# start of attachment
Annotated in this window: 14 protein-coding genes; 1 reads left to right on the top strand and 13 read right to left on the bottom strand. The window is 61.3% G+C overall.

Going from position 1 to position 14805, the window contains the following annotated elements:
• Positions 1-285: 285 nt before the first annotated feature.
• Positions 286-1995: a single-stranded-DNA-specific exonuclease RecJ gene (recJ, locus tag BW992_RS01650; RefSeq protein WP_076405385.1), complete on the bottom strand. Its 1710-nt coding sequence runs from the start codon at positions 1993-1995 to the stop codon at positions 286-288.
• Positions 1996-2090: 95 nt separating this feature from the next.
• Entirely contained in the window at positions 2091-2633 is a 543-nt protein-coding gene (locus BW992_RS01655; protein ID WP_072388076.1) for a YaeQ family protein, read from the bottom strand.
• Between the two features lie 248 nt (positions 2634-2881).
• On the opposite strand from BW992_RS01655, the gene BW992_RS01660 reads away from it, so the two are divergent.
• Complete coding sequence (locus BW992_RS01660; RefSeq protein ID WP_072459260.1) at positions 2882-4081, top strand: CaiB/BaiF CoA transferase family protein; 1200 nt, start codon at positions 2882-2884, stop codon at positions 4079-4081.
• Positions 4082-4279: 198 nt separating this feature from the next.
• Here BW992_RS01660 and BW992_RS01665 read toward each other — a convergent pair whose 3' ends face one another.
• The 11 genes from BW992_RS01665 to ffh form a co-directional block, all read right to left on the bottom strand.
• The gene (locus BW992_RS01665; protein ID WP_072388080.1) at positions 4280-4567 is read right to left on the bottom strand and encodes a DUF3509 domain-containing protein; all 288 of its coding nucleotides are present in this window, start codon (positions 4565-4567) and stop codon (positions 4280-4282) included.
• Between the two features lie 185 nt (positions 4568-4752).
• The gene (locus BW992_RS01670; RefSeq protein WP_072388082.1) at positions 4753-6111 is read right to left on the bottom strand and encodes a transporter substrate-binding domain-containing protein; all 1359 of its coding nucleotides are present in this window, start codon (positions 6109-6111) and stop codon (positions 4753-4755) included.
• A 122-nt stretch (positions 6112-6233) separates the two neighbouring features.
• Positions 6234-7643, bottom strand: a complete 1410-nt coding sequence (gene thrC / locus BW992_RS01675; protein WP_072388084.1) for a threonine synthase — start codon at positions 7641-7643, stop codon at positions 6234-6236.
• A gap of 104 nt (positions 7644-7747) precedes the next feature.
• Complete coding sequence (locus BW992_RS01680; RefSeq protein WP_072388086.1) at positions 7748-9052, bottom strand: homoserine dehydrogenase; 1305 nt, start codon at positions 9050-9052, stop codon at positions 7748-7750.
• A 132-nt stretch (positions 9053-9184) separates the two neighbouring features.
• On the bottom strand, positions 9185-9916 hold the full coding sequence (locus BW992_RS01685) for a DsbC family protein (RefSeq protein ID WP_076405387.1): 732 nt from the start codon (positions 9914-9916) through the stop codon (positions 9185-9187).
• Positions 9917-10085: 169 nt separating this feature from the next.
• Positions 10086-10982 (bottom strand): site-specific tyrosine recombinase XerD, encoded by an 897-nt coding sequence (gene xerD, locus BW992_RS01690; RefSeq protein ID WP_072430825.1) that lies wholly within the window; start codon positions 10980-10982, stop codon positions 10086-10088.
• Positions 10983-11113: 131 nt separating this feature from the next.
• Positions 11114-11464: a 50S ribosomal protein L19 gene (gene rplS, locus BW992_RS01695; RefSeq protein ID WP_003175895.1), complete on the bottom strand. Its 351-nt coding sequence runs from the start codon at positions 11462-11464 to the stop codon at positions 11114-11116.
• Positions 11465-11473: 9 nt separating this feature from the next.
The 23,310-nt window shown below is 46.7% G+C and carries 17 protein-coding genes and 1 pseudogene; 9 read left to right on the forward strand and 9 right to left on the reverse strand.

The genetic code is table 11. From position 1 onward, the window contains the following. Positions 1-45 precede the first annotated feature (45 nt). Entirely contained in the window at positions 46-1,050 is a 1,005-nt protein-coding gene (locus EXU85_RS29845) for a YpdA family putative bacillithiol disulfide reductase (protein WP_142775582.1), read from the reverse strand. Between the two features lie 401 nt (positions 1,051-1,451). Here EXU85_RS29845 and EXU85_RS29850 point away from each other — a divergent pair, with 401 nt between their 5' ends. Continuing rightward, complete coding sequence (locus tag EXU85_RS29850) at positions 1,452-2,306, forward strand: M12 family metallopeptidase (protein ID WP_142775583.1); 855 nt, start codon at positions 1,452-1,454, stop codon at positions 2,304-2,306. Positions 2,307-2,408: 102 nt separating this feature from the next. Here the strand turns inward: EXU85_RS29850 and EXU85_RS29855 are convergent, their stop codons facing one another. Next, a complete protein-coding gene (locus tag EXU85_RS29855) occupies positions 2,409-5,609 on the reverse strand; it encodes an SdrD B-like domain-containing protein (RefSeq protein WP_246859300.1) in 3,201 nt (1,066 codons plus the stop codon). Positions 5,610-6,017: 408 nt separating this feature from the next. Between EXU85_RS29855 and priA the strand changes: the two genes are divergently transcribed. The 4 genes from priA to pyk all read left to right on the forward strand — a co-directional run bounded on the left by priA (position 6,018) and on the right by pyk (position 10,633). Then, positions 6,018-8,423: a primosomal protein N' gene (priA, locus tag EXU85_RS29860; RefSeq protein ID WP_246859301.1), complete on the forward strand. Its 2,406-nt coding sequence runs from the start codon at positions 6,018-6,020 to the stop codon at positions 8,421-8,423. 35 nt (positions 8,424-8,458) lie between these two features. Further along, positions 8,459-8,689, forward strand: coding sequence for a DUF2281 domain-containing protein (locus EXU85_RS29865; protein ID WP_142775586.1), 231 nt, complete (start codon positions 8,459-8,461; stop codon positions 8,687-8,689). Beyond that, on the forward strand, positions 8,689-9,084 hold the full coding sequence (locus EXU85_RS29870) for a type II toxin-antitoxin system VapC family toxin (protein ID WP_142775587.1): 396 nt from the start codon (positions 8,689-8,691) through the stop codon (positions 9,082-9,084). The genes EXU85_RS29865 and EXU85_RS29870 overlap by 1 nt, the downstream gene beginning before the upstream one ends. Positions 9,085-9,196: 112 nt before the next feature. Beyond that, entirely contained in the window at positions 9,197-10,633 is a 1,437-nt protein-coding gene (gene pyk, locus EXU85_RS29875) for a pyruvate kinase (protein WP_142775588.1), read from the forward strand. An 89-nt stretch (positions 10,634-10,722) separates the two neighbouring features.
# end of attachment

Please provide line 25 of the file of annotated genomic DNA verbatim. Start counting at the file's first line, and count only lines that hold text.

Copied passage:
• Positions 11114-11464: a 50S ribosomal protein L19 gene (gene rplS, locus BW992_RS01695; RefSeq protein ID WP_003175895.1), complete on the bottom strand. Its 351-nt coding sequence runs from the start codon at positions 11462-11464 to the stop codon at positions 11114-11116.